Best Buy Co., Inc. (NYSE:BBY)’s founder and former chairman, Richard Schulze, offered $24 to $26 a share to take the electronics retailer private. On the news of offer, the shares of the company rose by 34 percent in the early trading session. Schulze’s financial adviser on the buyout, Credit Suisse Group AG (NYSE:CS), is confident of arranging the finances for the transaction. The money is expected to come from “premier private-equity firms with deep experience in retail who are interested in a possible acquisition of Best Buy” and debt financing, according to a letter sent to the board by the Schulze. And about $1 billion will be contributed from Schulze, from the 20 percent stake he held in Best Buy.
The offer price by Schulze is around 36 percent greater than Best Buy Co., Inc. (NYSE:BBY)’s closing price Aug. 3. Taking the average price of the offer by Schulze, the equity value for the company comes to around $8.5 billion. Schulze said in the letter, “I have been actively exploring all available options for my ownership stake, that exploration has reinforced my belief that bold and extensive changes are needed for Best Buy to return to market leadership, and has led me to the conclusion that the company’s best chance for renewed success will be to implement these changes under a different ownership structure.”
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The next step, Under Minnesota corporate law for Schulze, is to take permission from company directors to form a group, including private-equity funds and other executives, that would make a more complete offer. “With the board’s agreement that I may work together with potential private equity partners and former senior executives, and with timely access to relevant non-public company information, I am confident that the necessary due diligence could be completed expeditiously, and a binding agreement to acquire Best Buy could be reached quickly,” Schulze said. “I am prepared to enter into a customary confidentiality agreement and begin work immediately.”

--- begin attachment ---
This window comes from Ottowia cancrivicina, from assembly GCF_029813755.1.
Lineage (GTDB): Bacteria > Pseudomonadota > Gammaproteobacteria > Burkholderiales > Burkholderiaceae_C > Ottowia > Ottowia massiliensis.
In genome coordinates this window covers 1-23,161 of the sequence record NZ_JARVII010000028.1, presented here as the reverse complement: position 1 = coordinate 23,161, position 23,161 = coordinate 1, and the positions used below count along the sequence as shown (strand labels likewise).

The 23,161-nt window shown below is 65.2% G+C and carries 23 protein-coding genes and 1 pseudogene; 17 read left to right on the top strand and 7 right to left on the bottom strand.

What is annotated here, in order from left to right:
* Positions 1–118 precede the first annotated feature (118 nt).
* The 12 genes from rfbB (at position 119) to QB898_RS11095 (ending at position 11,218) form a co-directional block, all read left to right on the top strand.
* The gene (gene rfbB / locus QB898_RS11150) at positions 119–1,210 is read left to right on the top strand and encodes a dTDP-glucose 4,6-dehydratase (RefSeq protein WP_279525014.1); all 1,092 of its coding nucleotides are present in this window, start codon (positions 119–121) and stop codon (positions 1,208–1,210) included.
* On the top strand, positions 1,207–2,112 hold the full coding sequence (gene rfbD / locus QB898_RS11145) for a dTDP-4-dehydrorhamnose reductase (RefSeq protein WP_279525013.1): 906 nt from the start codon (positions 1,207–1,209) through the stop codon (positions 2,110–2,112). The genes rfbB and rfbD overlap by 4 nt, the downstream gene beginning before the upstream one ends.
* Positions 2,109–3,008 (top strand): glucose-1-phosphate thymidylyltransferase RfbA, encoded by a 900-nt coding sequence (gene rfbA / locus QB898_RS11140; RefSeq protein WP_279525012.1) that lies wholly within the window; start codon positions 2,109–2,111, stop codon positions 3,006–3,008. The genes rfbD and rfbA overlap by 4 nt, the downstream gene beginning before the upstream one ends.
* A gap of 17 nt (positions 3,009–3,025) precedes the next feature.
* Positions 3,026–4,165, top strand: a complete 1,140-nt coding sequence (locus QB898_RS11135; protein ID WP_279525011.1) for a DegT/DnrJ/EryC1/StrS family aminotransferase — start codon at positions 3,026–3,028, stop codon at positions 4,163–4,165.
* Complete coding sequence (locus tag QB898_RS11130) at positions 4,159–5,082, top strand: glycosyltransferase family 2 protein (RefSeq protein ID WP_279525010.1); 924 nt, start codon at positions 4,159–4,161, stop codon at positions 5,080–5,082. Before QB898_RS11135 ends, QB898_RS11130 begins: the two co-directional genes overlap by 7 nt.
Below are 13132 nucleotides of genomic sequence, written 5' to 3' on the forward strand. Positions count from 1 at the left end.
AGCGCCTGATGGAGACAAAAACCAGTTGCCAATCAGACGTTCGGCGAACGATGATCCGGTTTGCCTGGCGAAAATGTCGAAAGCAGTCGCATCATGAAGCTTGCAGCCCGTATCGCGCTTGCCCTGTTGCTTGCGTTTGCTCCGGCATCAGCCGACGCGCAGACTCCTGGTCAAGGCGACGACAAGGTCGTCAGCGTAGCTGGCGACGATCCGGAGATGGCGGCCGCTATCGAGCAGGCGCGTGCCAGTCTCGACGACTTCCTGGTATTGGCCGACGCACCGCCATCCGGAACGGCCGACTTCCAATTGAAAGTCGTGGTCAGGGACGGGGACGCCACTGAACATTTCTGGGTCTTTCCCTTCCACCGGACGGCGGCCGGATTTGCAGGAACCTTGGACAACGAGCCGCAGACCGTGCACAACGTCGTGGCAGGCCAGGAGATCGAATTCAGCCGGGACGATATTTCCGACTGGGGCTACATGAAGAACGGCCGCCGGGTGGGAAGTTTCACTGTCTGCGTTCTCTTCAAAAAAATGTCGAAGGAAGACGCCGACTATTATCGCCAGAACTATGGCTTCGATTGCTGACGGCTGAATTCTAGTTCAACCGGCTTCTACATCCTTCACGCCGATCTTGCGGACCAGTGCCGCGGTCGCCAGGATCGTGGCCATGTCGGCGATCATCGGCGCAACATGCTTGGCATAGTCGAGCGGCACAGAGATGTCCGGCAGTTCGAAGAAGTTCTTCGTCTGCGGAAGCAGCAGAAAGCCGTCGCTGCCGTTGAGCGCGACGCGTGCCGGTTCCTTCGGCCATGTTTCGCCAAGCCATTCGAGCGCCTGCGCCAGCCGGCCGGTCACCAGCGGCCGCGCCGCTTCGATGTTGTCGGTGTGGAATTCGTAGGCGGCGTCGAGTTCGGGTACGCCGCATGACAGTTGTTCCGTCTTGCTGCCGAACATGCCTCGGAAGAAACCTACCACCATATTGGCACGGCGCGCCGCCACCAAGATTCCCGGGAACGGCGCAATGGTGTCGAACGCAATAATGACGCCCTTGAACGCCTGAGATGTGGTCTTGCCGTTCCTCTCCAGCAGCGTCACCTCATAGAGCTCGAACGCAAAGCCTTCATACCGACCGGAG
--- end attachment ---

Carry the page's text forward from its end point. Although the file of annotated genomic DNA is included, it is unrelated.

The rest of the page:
According to a person familiar with the matter, Schulze has been asking for board’s permission for forming the group for quite some time now, but without much success. Best Buy Co., Inc. (NYSE:BBY)’s board has since rejected the request saying, it’s not the right time as the company is looking for a new CEO, and has asked three more weeks to consider the matter.
Schulze, 71, was associated with the company for almost half a century, resigned as chairman in June after an internal probe found he acted inappropriately in handling allegations about then-CEO Brian Dunn’s relationship with a female employee. At the time of his retirement, Schulze said he would consider all options, including selling his stake.
Best Buy Co., Inc. (NYSE:BBY) has been struggling to stay afloat as its customers are migrating to Amazon.com, Inc. (NASDAQ:AMZN) and other online merchants. For the year ending March, Best Buy posted a net loss of $1.23 billion on revenue of $50.7 billion, its first annual loss since 1991. To save on costs, company plans on closing 50 big-box locations in the U.S. this year.